Then, when the reader looks at the review, my mechanical squid drops the spoiler bucket over their head!
This collection contains four short stories set in Bryant’s Menopausal Superheroes universe:
‘Intervention’: When Patricia goes to visit Dr Cindy Liu after the death of Cindy’s boyfriend, she discovers a radical change in behaviour. And witnesses the first step toward Cindy’s superhero-making quest.
‘Friend or Foe’: – Immediately after the events of Going Through the Change, Dr Cindy Liu escapes the Department, only to be scooped up by a sinister stranger who claims to be her father. Meanwhile, Patricia decides to strike out on her own rather than accept a job offer from the Department, assuming she can get them to accept her decision.
‘O Scaly Night’: Patricia gives a man the sort of present only a nigh-indestructible lizard-woman can.
‘The Right Thing’: With Cindy having agreed a deal to work with the Department, Patricia thinks her quest to track her friend down is over. Until Cindy mysteriously disappears from her room.
Bryant opens the collection with a short introduction that places each story within the arc of the novels. This includes a warning that readers might wish to read the appropriate novel(s) before the later stories. While Bryant does seek to avoid obvious spoilers within this introduction, her entirely reasonable decision to include a small amount of context for those readers who are not familiar with the novels does mean that astute readers wishing to avoid any spoilers will need to put even the introduction aside temporarily.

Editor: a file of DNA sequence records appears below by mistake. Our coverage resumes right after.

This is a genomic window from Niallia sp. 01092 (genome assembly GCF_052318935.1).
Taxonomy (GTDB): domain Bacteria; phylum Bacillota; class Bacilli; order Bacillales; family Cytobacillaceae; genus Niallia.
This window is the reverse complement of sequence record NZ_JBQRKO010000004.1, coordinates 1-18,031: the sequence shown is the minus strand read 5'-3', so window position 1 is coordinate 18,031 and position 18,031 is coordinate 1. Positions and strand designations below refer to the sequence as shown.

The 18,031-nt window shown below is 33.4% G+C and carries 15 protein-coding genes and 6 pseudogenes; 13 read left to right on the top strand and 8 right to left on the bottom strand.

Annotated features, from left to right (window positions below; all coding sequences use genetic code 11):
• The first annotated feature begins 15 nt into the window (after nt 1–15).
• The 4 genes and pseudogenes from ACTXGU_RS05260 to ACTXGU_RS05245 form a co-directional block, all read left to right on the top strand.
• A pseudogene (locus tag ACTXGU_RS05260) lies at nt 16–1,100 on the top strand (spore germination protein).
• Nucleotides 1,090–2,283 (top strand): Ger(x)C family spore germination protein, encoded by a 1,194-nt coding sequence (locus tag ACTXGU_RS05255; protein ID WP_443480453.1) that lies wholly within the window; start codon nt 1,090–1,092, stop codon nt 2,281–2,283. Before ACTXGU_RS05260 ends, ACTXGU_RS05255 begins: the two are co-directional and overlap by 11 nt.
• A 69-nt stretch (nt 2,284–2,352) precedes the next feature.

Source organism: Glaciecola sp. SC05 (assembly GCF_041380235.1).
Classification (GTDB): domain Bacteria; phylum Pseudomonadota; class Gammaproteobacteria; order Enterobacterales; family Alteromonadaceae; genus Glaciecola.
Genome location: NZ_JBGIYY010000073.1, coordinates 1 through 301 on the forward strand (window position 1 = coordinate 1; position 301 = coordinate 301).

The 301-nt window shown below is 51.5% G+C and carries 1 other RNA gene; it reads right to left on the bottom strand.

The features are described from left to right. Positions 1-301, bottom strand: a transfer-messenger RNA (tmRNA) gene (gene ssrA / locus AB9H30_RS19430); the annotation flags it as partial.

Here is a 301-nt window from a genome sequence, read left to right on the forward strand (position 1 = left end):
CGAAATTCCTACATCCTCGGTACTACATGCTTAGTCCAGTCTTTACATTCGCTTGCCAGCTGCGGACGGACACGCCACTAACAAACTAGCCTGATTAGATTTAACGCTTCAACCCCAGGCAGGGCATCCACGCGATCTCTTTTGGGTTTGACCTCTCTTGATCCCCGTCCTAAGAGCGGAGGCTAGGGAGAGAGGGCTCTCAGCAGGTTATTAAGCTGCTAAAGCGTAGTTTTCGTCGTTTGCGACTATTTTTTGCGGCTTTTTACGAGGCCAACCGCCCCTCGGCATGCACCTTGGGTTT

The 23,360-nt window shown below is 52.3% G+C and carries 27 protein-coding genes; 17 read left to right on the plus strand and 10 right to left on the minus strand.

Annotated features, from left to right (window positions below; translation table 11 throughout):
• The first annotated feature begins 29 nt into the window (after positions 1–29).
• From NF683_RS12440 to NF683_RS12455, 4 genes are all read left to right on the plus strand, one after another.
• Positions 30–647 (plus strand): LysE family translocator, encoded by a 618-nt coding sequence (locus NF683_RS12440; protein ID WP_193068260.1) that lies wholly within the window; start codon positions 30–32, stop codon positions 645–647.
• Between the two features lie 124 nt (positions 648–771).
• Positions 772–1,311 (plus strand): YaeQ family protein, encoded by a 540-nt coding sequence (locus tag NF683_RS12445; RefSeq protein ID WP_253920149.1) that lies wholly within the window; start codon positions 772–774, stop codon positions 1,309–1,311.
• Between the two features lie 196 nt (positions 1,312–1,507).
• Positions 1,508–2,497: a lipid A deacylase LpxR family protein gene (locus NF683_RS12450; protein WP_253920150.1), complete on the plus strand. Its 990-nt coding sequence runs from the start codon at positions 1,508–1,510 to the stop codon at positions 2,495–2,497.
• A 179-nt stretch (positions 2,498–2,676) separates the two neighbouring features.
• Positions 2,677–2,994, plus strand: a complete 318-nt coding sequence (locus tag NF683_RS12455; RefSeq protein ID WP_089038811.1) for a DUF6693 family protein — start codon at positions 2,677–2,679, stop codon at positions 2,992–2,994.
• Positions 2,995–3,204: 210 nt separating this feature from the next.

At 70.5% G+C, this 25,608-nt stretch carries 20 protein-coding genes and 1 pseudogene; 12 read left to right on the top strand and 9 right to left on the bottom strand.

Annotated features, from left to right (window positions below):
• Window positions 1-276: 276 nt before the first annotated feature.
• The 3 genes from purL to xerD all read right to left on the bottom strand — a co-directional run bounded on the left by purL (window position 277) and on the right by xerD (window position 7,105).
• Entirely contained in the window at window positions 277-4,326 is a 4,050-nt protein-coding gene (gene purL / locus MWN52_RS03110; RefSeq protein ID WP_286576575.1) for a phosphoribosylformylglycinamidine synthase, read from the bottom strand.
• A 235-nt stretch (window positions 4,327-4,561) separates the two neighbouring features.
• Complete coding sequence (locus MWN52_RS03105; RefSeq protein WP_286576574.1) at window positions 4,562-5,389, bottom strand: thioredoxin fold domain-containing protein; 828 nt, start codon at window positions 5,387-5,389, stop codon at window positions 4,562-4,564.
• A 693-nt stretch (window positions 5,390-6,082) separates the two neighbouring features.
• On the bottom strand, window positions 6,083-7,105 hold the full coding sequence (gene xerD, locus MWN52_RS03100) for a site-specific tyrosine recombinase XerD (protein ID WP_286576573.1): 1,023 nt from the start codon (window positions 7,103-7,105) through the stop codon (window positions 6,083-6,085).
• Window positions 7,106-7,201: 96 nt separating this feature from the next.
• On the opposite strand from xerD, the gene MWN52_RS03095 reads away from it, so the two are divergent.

As with all collections that fill in the spaces between existing works, it is hard for a single reviewer to assess accurately whether the stories both stand on their own for readers who have not read the novels, and maintain tension and freshness for readers who have. However, Bryant’s choice to not provide vast swathes of backstory in the works and use the introduction to provide context, skilfully balances not confusing new readers with not boring established ones.
Perhaps ironically, the sense that these stories are tales in themselves feels slightly weaker in ‘Intervention’, the story set before the first novel. While it is a complete arc, the sight of a youthful Cindy and Patricia starting along the road toward the first novel is likely to resonate less with those readers who have not been immersed in the modern Cindy and Patricia.
As with Bryant’s other works, these stories focus on complex people with real lives who also have powers rather than superheroes who face only the challenges of the young, rich, or single.
While there is a decided slant toward Patricia (who features as a major protagonist in every story) and to a lesser extent Cindy, the other main characters also feature in two of the stories so even those readers who find Patricia’s powers and life the least interesting aspect of the world will have plenty to hold their attention.
Overall, I enjoyed this collection. I recommend it to readers who are interested in the human side of superhero tales.
I received a free copy from the author with a request for a fair review.